The Kuwait Real Estate Investment Consortium is one of Kuwait’s leading companies. The Consortium is responsible for the application of business strategy, achieving results both for its own portfolios and those of their clients from astute international investment.
The Kuwait Real Estate Investment Consortium’s Investment Department focuses on attaining a strong competitive edge, whilst maintaining strong business principles. Fahad Al Rajaan’s Bloomberg profile investigates this concept in more detail. The Investment Department is responsible for the continued development of current investments according to economic events and trends in collaborating with others to establish companies.
The Investment Department of the Kuwait Real Estate Investment Consortium manage a large number real estate, funds investment portfolios and companies. The following is an outline of a number of projects, which the Kuwait Real Estate Consortium have collaborated on:
The First Real Estate Fund
The First Real Estate Fund was established on 17th September 2002 as a real estate and investment fund. The goal of the fund was to invest in real estate trade and development by buying, selling, trading and leasing. It is in this way that the First Real Estate Fund provides an opportunity for smaller investors to invest in real estate. In addition, the rising plot trade has reaped financial gains within the State of Kuwait itself.
The Kuwait Real Estate Investment Consortium’s Real Estate Portfolio
The Consortium’s real estate portfolio consists of a wide range of investment properties distributed in some of Kuwait’s most important trading areas and residential districts. Managed by the Investment Department, the commercial sector was valued at some 19.8 million Kuwaiti Dinars in 2014, with the residential real estate arm valued at 7.6 million Kuwaiti Dinars.
The Arab Ceramics Company
The Kuwait Real Estate Investment Consortium owns a 24.39 stake in the Arab Ceramics Company (also known as Arasemco). The Arab Ceramics Company was founded in 1975, producing mainly sanitary ware. Today, the Arab Ceramics Company is Cairo’s second largest exporter of ceramic tiles and a leading name in the industry. The Company continues to produce various types of tiles and sanitary ware, exporting to the Gulf States and North Africa, as well as parts of Europe.
The Kuwait Real Estate Investment Consortium’s Board of Directors consists of:
- Abdullah Al Ramadhan (Chairman).
- Ali S. Al Ghunaim (General Manager).
- Turky Zaid Al Fahad (Manager of the Compliance Unit).
- Ali M. Ali (Administration, Finance and IT Department).
- Mohammad Al Mijren Al Roomi (Manager of the Investment Department).
- Ahmad Salem Al Hajri (Manager of the Property Management Department).
The Consortium’s upcoming projects include the Sofer/Sharon Project in Lebanon. The Kuwait Real Estate Investment Consortium plan to build a complex of residential and holiday accommodation some 1,350 metres above sea level, approximately 27 km away from Beirut, on the Beirut to Damascus road. The project consists of over 70 villas, six apartment buildings, parking and internal streets in the complex, with pavements, walkways and street lighting. The project includes playgrounds and parks, standby generators to ensure constant source of electricity. It is to be a walled complex, for added security.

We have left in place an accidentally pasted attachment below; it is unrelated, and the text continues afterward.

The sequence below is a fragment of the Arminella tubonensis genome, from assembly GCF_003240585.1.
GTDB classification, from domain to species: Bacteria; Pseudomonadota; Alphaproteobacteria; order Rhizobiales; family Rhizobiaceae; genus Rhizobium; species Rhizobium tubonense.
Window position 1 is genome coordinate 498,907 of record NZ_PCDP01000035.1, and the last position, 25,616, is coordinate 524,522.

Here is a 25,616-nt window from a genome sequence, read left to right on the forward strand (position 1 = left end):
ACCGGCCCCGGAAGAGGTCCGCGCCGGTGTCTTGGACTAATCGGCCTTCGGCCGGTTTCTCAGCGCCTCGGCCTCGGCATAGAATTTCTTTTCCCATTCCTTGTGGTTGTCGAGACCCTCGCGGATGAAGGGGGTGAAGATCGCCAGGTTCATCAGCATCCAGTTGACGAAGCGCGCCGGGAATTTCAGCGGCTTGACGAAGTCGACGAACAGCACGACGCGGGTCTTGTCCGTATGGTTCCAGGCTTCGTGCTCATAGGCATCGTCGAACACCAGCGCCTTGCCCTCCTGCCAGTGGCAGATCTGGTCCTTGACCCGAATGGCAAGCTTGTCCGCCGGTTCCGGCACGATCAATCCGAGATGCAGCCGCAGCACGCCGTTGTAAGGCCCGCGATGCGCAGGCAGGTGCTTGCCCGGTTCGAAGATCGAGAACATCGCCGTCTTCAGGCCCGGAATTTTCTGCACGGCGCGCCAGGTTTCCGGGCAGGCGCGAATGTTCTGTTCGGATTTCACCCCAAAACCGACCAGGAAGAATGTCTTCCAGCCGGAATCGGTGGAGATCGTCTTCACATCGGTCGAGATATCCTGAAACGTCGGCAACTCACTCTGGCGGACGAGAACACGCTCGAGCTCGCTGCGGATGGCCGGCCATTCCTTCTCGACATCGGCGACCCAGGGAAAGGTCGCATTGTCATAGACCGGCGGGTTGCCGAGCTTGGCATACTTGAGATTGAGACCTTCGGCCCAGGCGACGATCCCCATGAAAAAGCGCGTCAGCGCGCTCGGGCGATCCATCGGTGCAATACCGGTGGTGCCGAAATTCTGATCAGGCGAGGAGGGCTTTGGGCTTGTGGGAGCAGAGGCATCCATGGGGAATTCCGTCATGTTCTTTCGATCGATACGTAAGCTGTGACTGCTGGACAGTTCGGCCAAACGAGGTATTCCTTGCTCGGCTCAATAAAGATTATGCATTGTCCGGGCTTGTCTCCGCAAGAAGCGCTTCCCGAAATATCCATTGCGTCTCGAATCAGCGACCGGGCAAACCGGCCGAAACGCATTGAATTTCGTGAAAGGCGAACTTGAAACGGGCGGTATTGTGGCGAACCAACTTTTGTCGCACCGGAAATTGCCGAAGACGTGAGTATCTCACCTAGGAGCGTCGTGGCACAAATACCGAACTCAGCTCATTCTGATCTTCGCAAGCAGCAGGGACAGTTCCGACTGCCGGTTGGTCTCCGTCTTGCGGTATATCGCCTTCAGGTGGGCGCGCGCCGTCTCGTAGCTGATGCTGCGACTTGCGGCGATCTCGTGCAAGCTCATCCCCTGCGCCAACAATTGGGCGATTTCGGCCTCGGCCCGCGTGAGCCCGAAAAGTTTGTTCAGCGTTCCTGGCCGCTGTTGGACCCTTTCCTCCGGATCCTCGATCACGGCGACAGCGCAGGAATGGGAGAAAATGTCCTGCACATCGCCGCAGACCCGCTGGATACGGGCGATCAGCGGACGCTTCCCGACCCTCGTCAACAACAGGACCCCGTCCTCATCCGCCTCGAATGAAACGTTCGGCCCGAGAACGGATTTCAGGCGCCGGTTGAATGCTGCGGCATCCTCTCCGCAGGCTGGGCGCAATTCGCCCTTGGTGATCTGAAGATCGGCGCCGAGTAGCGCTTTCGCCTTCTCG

The Kuwaiti Property Market
Kuwait is a small, but very wealthy country located to the north west of the Persian Gulf. Its neighbours are Iraq to the north, Iran to the east, and to the south, Saudi Arabia. It is one of the richest Middle Eastern countries. Of its 2.5 million population, almost half are estimated to be expats.
Kuwait is an oil rich state – its estimated 96 billion barrel oil reserve accounting for in the region of 10% of oil reserves in the entire world. Only citizens of the United Arab Emirates, Bahrain, Qatar, Oman and Saudi Arabia are permitted to own real estate in the State of Kuwait.
There is a shortage of residential property in the country. The districts most sought after by expats are Jabriya, Hawalli, Samiya and Salwa. Properties become more expensive the closer they are to the sea and city. Apartments are more plentiful on the coastal strip and outside the city; in the city of Kuwait itself, villas are more popular.
Renting Accommodation in Kuwait
A Kuwaiti landlord may raise the rent during any given lease period by as much as 100%. The tenant can either agree to the increase, or they must move out.
Living in Kuwait
All visitors must obtain a visa, which is available upon arrival at the State of Kuwait International Airport. Other than those arriving from Arab Gulf countries, visitors must be sponsored by either a Kuwaiti citizen or company. Expats in possession of a valid residence permit are allowed to sponsor dependent visitors. A residence visa and work permit are required for an expat to be allowed to work. Employees must prove that they are fit to work by obtaining a medical certificate. Kuwait boasts excellent medical facilities, though healthcare is expensive – it is therefore advisable for visitors to ensure they have adequate insurance.
Make sure to check our latest post out about The American University in Washington DC.